“Whiteladies” by Francis Brett Young, in this rather delicious Worcester Pear edition, is what I’m reading at the moment. I’ve only just started but it looks to be a sweep of a saga set just outside the Black Country as industrialisation and capitalism hit the Midlands. I love this writer, and yes, this is a signed first edition, but it’s unlikely I’m going to stumble upon a “reading copy” of it so I’m reading my first edition. I don’t like to be too precious about such things and it’s not in perfect condition to start off with. I know I have a few FBY fans among my blog readers; if you haven’t tried him, he does lovely big, meaty books full of great characters and if you know the Midlands well, a lot of them are set here, which is marvellous. If you use the Search function you will find my earlier reviews; I haven’t read one for a while and I’m really looking forward to settling into this one.

These are the next books to read: I’ll be taking the D.E. Stevenson and Mark Ellen on a short trip this week where paperbacks are easier to deal with than a big 1930s hardback, and then more music, Woolf-ness, microlending, light fiction and that tempting book on bookshops bought on my trip to Buxton (I forgot that when I mentioned the London trip in the last blog post: of course I went to Buxton with the lovely Laura and did the bookshops there, too!). Jools might need to shuffle down a bit, actually, however much I usually read books in acquisition order, because I don’t like to read two similar books next to one another (do you? probably not, I imagine). Anything take your fancy there?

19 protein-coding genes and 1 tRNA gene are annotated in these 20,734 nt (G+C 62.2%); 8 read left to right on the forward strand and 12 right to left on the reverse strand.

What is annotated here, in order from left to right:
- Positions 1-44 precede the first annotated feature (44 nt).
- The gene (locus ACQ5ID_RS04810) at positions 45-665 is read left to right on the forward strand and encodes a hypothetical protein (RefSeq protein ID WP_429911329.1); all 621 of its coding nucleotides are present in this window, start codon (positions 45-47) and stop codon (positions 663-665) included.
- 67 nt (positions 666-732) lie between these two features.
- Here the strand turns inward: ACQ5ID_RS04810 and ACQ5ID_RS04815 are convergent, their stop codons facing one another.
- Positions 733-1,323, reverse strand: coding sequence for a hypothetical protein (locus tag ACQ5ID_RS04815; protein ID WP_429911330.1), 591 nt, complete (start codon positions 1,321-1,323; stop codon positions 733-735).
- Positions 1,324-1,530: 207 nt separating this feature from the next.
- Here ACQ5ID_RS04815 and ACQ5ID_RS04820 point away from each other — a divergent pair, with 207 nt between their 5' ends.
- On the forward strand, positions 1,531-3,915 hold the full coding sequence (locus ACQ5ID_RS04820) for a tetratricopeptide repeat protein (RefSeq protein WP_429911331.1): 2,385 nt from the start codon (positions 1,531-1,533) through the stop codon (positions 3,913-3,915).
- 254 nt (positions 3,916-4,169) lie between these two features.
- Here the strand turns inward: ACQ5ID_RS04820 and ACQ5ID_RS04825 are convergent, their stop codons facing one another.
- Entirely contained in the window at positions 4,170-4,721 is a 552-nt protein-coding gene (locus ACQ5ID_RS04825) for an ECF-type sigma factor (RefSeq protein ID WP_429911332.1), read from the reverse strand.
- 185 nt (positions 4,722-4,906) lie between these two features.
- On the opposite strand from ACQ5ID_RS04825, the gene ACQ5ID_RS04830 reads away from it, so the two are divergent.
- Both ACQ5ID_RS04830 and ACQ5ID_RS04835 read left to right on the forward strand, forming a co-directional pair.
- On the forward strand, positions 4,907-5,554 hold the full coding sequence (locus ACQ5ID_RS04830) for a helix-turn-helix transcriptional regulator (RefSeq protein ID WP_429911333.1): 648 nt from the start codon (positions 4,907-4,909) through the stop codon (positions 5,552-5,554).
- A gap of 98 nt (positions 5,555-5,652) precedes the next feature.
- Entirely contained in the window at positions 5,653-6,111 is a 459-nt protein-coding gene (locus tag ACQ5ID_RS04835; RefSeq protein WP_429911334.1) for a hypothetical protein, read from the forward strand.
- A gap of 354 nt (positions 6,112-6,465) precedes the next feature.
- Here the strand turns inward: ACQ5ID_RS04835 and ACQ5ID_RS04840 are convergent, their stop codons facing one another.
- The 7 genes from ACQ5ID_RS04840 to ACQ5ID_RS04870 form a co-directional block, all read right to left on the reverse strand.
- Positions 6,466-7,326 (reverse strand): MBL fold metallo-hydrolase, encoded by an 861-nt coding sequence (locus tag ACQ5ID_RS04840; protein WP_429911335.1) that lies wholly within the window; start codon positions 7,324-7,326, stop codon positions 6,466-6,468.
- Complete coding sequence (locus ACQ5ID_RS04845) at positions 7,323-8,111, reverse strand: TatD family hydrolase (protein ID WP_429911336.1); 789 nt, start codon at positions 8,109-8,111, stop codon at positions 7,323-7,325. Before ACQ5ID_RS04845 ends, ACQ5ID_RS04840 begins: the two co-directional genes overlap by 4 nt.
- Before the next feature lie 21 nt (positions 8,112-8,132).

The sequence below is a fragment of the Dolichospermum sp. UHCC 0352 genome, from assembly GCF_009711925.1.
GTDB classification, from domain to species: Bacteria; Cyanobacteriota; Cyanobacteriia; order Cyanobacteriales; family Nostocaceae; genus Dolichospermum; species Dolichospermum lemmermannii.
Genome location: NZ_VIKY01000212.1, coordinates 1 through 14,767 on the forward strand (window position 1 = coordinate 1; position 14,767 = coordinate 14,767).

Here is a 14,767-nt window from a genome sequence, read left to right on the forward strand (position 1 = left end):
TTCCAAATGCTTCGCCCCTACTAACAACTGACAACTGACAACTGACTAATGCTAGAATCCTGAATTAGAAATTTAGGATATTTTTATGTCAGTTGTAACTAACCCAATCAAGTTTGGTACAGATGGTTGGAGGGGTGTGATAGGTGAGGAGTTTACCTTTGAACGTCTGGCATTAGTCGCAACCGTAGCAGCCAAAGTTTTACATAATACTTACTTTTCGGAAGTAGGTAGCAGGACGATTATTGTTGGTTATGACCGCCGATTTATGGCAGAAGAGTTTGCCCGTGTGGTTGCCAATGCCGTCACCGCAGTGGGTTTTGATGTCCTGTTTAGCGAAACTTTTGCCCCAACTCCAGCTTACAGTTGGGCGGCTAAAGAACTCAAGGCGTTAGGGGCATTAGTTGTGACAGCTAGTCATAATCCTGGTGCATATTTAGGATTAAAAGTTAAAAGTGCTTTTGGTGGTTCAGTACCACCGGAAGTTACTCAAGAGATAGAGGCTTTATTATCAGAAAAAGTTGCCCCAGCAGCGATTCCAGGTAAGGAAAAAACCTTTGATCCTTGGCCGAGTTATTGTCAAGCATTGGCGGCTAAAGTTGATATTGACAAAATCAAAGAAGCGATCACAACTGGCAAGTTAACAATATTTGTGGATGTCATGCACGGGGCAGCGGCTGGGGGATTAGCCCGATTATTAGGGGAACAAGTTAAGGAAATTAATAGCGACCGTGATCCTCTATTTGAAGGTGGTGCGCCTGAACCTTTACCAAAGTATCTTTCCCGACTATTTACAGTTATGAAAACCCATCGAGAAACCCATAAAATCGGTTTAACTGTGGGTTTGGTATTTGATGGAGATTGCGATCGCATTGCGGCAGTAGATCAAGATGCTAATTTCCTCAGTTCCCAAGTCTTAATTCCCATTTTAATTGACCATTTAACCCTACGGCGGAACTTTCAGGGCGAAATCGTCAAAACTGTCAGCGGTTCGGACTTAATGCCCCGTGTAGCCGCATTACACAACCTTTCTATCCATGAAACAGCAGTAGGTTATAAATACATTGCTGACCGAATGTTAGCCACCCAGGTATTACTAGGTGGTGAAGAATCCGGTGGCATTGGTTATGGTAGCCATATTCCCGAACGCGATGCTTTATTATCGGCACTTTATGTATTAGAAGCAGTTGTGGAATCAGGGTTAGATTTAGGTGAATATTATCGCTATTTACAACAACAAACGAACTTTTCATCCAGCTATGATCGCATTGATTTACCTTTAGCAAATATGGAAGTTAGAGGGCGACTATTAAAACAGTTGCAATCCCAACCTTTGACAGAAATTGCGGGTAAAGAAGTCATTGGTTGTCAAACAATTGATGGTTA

Naturally, I’ll also be reading from my Kindle, as I have two NetGalley books and four Elizabeth Fair novels still to read (and the rest!).

And a final April confession, picked up in the naughtily tempting The Works and books I would have bought anyway, honest. But they’re on the TBR and it’s not too big, so …

How was your April reading and what’s May looking like for you?

State of the TBR April 2017

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To be read April 2017

Well, I don’t think this is looking too bad, given the state it was in back in February! It’s been helped by the fact that I finished 12 books in March (11 reviewed, one still to review), which is quite a high total for me these days. As I mentioned in my last review, this is probably down to there being not very much at all on the TV that I’ve wanted to watch. I do have a Pile which was added to in the month with some light Debbie Macomber reads, but then a Reykjavik Murder Mystery came off the pile, so …

Currently reading April 2017

I love the fact that I’m currently reading an old-style Pelican (I’ve got all the way through to Poetry in “The Modern Writer and his World”; it’s very readable although I kind of wish he’d gone by decade and not by genre) and a new-style Penguin (I’m very much enjoying this book about making a lot of things out of an ash tree). One bought on the Charing Cross Road and one bought in Penzance, which is nice.

Books up next April 2017

Up next, I have this lot. Is this representative of my reading taste – a running book, two music memoirs, a children’s book from the 1920s/30s, a mid-century reprint, a Mitford autobiography and a Francis Brett Young? Probably not (add in a Virago or Persephone, a travel book and some sociology, and maybe) but it looks like a lovely lot to keep me going. I’ve only got two Arnaldur Indriðasons left and have four more Elizabeth Fairs to review, so those will feature this month, too).

Anything special going on for you for April? Did you have a good reading month in March? Which of these appeal to you?

State of the TBR March 2017